1992 was a bustling, expanding time for hip-hop culture. A Tribe Called Quest and De La Soul were at the top of their games, and Dr. Dre was quickly building his legend out west. Groups like Gang Starr and Pete Rock & CL Smooth were refining the sound that the D.A.I.S.Y. Age had created, moving towards a more serious type of music. The element of emceeing remained important, but the focus shifted quietly towards the beats, and for good reason. The music that was made in the early nineties constitutes much of the most influential, effective music we have ever witnessed from hip-hop. All of the most important figures of the day, namely Pete Rock, DJ Premier, Prince Paul, and the Large Professor, are still making great music today.
To the casual listener of old-school hip-hop, Diamond D is frequently forgotten amongst the more recognizable names of the time. This is a shame, because he was, and still is, on par with the other in terms of the perfection of his craft. His 1992 debut, released under the guise of Diamond and the Psychotic Neurotics, is as effective as anything else that was being made at the time. It is intensely jazzy, experimental at times, and stands still as great music from a time that has unfortunately passed. We can see traces of the influence of records like this everywhere, but music such as “Stunts, Blunts, & Hip Hop” will never be made again.
As the amusing title states, this album is one long party from beginning to end. The personnel on the album are looking to meet women, party a bit, and above all, bless us with something to listen to. Diamond sows the seeds for D.I.T.C. with numerous guest appearances from his cronies, and the sheer number of different voices influencing the record creates the effect of one large party. Diamond gets his shine, of course, but he recognizes that the hopefully ensuing fame is not what making the music is about. At times, “Stunts, Blunts, & Hip Hop” is an extended family of hip-hoppers, hanging out in the studio and making music with the supportive backbone of Mr. Diamond D’s fertile production. There are several scattered skits that feature the likes of Big L and Showbiz speaking a bit in between songs, which fills the disc out and adds to the idea that Diamond had his psychotic and neurotic friends helping out liberally.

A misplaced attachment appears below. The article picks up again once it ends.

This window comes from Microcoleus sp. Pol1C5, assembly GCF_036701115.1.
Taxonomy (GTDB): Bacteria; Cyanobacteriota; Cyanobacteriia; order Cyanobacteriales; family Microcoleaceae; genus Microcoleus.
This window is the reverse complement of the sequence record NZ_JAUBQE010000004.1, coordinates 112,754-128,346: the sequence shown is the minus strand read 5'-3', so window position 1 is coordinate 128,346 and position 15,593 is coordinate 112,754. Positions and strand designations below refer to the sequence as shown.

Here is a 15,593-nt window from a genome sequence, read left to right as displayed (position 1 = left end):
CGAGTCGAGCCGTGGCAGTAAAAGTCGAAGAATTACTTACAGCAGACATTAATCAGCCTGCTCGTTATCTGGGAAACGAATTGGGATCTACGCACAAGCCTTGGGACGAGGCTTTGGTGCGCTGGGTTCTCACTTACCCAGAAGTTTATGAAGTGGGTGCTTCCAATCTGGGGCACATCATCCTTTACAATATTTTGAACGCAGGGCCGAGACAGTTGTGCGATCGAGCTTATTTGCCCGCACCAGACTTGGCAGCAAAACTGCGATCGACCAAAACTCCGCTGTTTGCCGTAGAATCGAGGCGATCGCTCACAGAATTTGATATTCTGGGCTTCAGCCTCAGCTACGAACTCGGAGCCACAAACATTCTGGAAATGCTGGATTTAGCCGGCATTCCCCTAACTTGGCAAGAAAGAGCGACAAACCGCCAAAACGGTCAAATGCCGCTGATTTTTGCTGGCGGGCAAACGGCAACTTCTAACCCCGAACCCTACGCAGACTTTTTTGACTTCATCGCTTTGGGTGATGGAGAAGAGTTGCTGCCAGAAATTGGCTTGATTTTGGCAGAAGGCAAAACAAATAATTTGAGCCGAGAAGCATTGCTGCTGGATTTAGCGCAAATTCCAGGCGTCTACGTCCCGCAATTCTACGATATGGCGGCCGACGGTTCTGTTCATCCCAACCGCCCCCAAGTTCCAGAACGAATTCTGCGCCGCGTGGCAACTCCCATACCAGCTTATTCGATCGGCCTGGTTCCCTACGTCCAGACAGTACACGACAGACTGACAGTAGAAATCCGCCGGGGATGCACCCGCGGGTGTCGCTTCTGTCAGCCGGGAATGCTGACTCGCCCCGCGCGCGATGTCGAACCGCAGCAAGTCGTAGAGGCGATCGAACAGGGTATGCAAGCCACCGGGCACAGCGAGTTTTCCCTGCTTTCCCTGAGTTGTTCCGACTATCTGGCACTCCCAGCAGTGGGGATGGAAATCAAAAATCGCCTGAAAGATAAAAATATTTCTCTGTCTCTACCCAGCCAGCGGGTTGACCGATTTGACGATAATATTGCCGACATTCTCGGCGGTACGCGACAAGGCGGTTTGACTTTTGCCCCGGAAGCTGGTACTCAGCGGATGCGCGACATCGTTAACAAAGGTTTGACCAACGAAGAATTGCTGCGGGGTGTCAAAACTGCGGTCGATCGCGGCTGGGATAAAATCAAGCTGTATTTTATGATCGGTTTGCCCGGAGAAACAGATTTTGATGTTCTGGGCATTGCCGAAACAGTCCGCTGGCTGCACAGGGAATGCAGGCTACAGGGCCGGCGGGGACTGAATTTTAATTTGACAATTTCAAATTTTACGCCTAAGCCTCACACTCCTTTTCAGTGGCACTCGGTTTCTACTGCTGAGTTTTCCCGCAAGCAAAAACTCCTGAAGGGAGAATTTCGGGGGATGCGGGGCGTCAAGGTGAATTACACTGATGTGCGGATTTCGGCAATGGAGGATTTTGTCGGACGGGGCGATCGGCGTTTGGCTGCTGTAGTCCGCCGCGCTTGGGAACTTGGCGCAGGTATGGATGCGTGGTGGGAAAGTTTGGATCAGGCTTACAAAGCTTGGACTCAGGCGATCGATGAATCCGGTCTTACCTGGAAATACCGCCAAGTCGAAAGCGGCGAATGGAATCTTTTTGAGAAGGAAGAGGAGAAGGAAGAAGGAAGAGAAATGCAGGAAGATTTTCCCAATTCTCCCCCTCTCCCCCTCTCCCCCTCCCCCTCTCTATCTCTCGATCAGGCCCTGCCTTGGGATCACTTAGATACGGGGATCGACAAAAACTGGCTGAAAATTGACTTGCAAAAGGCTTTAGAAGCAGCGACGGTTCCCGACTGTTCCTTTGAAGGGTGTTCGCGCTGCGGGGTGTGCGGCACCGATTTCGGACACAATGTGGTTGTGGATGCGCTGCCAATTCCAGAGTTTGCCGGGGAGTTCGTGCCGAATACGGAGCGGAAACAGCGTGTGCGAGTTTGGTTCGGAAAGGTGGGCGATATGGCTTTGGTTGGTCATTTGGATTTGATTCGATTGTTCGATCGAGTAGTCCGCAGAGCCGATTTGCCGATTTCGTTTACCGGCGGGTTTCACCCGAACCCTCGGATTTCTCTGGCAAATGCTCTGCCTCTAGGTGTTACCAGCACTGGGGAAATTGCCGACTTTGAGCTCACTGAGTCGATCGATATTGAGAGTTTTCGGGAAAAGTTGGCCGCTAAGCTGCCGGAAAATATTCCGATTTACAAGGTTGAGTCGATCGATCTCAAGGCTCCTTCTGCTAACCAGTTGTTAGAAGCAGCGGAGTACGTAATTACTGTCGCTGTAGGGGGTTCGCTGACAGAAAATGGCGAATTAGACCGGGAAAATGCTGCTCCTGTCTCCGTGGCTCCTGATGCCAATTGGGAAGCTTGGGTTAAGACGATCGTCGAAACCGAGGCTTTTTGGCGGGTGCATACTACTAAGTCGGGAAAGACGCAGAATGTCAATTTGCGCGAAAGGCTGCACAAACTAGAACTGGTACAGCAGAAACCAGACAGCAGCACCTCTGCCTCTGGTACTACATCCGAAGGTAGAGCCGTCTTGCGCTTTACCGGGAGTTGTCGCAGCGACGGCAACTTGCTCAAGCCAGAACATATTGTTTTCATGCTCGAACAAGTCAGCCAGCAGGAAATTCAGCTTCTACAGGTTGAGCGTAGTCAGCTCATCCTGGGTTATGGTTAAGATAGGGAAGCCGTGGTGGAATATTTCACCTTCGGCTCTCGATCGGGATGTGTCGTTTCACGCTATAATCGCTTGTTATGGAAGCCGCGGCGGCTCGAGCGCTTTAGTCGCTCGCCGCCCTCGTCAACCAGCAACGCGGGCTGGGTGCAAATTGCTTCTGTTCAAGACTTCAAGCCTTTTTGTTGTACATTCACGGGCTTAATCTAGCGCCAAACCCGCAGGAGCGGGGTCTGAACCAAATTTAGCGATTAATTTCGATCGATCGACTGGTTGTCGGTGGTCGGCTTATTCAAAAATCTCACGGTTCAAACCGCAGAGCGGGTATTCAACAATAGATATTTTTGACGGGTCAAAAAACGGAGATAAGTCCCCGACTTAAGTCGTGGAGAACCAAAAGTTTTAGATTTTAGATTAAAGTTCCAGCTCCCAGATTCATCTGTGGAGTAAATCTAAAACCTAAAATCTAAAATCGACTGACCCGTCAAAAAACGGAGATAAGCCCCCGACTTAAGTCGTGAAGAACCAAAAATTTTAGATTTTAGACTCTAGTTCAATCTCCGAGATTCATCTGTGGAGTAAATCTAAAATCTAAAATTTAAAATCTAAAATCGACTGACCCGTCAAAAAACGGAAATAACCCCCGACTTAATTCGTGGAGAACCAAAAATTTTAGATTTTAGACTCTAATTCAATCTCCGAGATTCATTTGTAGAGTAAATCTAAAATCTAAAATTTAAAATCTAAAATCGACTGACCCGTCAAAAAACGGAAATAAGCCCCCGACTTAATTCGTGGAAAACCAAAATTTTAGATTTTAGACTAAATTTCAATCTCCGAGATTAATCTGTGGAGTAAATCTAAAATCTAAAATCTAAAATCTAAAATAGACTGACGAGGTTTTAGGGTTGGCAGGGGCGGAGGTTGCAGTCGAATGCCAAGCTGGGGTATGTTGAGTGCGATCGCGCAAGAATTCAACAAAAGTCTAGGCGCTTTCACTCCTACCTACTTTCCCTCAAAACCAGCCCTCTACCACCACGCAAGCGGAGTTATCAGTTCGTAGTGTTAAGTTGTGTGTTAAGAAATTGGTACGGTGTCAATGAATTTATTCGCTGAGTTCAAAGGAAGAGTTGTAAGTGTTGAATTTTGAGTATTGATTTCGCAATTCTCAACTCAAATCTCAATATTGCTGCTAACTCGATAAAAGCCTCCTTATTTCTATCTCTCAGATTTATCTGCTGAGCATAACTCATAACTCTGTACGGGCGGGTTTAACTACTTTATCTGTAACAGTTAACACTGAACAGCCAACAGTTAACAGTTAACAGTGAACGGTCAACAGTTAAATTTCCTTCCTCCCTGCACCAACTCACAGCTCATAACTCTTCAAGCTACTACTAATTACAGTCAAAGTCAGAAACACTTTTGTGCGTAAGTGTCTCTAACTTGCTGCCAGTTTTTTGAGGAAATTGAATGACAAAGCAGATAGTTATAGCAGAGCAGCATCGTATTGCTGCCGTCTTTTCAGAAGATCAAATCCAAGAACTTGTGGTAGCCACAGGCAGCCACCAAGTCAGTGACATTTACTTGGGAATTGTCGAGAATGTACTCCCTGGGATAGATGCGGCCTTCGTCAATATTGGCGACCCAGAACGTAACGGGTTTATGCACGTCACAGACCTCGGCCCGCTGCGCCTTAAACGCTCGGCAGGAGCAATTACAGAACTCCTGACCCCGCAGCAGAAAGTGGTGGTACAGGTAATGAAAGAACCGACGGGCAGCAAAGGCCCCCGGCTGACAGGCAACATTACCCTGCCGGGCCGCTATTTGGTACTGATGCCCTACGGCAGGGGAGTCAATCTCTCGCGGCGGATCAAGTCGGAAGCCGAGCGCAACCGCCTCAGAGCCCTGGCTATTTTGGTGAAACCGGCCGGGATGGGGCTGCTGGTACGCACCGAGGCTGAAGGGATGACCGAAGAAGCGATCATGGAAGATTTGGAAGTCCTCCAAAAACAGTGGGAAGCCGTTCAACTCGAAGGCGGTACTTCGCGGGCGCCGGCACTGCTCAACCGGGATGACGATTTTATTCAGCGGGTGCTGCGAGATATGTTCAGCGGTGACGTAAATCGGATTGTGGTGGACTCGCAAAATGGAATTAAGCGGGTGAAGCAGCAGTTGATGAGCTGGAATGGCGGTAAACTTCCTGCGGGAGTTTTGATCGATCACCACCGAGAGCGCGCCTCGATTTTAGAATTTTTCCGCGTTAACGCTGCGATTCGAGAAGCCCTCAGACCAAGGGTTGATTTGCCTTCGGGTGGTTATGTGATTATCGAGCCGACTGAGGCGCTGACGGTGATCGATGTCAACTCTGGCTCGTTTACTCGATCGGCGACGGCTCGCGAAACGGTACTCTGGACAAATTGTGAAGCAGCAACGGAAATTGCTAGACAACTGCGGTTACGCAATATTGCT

“Sally Got a One Track Mind” is probably the best-known song on this LP, and with good reason. Diamond hooks up one of the softest, purest beats you’ll ever find, and his playful rhymes complement the music perfectly. Though he is clearly more blessed with producing skills, this is the era in which anyone and everyone tried a concept song. Diamond does it as well as anyone here:
“Sally’s 19, and nothing has changed
On the prowl, her lifestyle’s foul
See her at the clubs, sippin’ on a drink
Playin’ herself in her girlfriend’s mink
Talkin’ about ‘Look at him, he’s cute’
Thinkin’ to yourself ‘does he have any loot?’
The guy walks up and he says hello
The lights are dim and the mood is mellow”
Diamond’s production on this record fits very well within the type of sound that many people were testing at the time, but there are plenty of moments during which he demonstrates a willingness to try something original. “Step To Me” is powered by a recurring horn loop that sounds odd and is almost awkward, but during the hook he provides a mesmerizing collage of vocal samples and music that carries the song between his hard-headed battle rhymes.